Fig. 2: HD8200u (Image credit: Doug Lung)

This test was performed prior to repackaging as it includes stations over channel 36. The comparison included the DigiTenna DUV-XF, which, with the exception of VHF and high UHF (via channel 36), ran at least as well as the HD stacker. The DigiTenna contains an amplifier with a second input that can be used for a high gain antenna and only VHF to create a stack. However, when I was looking for one of these antennas for another reader, it looked like antennas only for VHF had been discontinued at least by the major manufacturers of consumer antennas.

DigiTennas’ performance on lower UHF channels should improve somewhat as Brad Eckwielen, President of DigiTenna, told me he was changing the dipole driven fan element design to optimize performance between channels 14 and 36 and ignoring channels above 36 Perhaps more Eckwielen is important for viewers who need a preamplifier in areas with weak signals. He has modified his amplifier to offer LTE filtering of 20 to 30 dB over channel 36 (608 MHz).

Most filters now allow through signals up to 698 MHz (channel 51). This is important because T-Mobile and other network operators are setting up cell sites in the 600 MHz band. TV tuners that still cover channel 51 (if not channel 69) can be overloaded when using a preamplifier. Further information on the preamplifier can be found at


In my January column (“Checking Out TV Antennas with a VNA of $ 130”), I used a NanoVNA to check a number of different indoor antennas and found that most of them had increased return loss at low UHF . It would be interesting to see what the new DigiTenna controlled element looks like after being optimized for less UHF, and I wonder if other manufacturers like HD Stacker, Winegard, Channel Master, Antennas Direct, etc. will change their designs to improve performance in the cut UHF band.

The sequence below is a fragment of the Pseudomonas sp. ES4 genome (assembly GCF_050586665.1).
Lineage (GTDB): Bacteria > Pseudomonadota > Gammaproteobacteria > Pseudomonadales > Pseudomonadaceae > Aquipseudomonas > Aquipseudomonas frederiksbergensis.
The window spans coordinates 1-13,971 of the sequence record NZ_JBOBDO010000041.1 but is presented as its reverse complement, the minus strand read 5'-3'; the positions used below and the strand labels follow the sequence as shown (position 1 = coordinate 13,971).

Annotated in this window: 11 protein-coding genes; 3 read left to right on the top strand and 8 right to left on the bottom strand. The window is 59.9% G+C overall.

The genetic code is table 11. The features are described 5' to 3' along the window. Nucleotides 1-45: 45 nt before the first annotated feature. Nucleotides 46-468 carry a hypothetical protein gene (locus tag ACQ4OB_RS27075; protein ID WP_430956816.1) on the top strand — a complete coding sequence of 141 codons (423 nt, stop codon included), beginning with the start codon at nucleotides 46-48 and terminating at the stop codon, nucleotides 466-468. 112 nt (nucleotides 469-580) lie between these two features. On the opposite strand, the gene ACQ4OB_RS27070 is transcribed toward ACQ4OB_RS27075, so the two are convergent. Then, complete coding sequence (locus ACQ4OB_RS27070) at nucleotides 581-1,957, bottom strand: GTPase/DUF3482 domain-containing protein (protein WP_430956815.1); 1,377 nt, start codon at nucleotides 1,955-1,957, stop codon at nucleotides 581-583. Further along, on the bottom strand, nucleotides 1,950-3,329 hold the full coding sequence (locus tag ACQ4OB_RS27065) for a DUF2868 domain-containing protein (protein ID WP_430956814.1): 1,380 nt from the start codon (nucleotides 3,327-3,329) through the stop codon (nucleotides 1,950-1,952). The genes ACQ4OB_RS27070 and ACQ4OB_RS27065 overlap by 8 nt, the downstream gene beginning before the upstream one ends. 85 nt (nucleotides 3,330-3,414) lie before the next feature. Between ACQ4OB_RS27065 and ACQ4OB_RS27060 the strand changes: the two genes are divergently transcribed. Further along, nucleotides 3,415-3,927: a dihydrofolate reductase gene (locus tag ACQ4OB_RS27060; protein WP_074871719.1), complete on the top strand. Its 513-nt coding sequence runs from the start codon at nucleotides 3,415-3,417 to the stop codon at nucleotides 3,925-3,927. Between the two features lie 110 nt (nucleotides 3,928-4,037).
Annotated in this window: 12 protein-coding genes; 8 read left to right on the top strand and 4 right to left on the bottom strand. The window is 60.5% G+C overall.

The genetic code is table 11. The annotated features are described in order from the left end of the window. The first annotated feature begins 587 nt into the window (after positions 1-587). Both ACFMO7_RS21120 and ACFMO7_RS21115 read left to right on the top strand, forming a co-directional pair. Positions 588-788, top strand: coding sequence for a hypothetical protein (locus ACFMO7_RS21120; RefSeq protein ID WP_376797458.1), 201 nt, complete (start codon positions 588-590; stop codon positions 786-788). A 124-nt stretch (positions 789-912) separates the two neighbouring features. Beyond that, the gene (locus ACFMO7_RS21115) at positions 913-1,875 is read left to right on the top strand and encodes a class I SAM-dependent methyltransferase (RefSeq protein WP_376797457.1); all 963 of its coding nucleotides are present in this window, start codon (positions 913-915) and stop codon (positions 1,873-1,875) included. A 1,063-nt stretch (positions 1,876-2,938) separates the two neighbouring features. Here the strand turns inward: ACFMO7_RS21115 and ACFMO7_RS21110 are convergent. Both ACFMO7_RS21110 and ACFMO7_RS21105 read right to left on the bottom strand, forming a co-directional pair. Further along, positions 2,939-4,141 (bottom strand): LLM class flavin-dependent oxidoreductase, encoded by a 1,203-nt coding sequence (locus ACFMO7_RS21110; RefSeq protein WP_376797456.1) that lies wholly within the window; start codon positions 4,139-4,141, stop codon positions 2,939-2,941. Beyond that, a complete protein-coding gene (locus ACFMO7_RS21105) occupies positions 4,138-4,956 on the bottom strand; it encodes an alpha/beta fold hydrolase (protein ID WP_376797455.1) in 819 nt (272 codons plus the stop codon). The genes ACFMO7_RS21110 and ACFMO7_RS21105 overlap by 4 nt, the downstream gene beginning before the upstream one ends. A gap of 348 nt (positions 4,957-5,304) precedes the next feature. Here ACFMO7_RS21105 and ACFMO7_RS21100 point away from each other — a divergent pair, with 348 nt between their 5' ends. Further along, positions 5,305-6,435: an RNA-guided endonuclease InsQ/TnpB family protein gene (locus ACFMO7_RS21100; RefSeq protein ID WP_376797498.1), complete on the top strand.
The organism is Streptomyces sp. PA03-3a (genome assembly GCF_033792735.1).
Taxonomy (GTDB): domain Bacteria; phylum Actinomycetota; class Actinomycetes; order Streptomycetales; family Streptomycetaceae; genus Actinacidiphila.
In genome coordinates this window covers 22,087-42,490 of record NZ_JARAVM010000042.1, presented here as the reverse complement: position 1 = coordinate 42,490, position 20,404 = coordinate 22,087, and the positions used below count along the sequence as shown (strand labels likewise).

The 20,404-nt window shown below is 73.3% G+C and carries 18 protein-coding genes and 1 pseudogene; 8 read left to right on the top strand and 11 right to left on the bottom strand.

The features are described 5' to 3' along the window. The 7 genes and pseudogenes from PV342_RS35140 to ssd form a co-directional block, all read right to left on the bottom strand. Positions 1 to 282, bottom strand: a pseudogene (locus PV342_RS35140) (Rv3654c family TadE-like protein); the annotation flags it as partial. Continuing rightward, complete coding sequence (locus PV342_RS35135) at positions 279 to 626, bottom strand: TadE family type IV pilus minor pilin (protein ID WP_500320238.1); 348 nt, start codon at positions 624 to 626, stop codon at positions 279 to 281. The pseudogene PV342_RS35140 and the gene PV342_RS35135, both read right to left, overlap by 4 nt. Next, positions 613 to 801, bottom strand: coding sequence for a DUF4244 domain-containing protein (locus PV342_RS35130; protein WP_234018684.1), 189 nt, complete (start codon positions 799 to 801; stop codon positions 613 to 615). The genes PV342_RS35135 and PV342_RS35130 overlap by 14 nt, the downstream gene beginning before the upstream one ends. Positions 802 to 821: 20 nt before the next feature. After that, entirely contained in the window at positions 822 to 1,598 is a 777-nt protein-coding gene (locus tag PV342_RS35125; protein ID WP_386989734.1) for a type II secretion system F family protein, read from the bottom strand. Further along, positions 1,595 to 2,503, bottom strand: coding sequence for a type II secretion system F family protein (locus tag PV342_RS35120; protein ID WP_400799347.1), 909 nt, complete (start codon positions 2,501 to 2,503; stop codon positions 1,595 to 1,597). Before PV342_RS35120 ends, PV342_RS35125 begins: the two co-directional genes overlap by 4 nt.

Since the VNA article, I’ve learned more about the different varieties of NanoVNA. Some new versions have come out, the software has improved, but unfortunately it has become much more difficult to get products from China due to the drastic drop in flights between the US and China due to COVID-19. Products ordered from China are usually shipped via ePacket or a similar service that depends on space available on flights to the US and being handed over to the US Post Office for delivery. Of the two products I ordered this year, one made it to me in about two months. The other was sent back to the sender after a little over two months, apparently because the sender couldn’t find any flights. When ordering equipment from China, use DHL, UPS, or any other service with your own plane.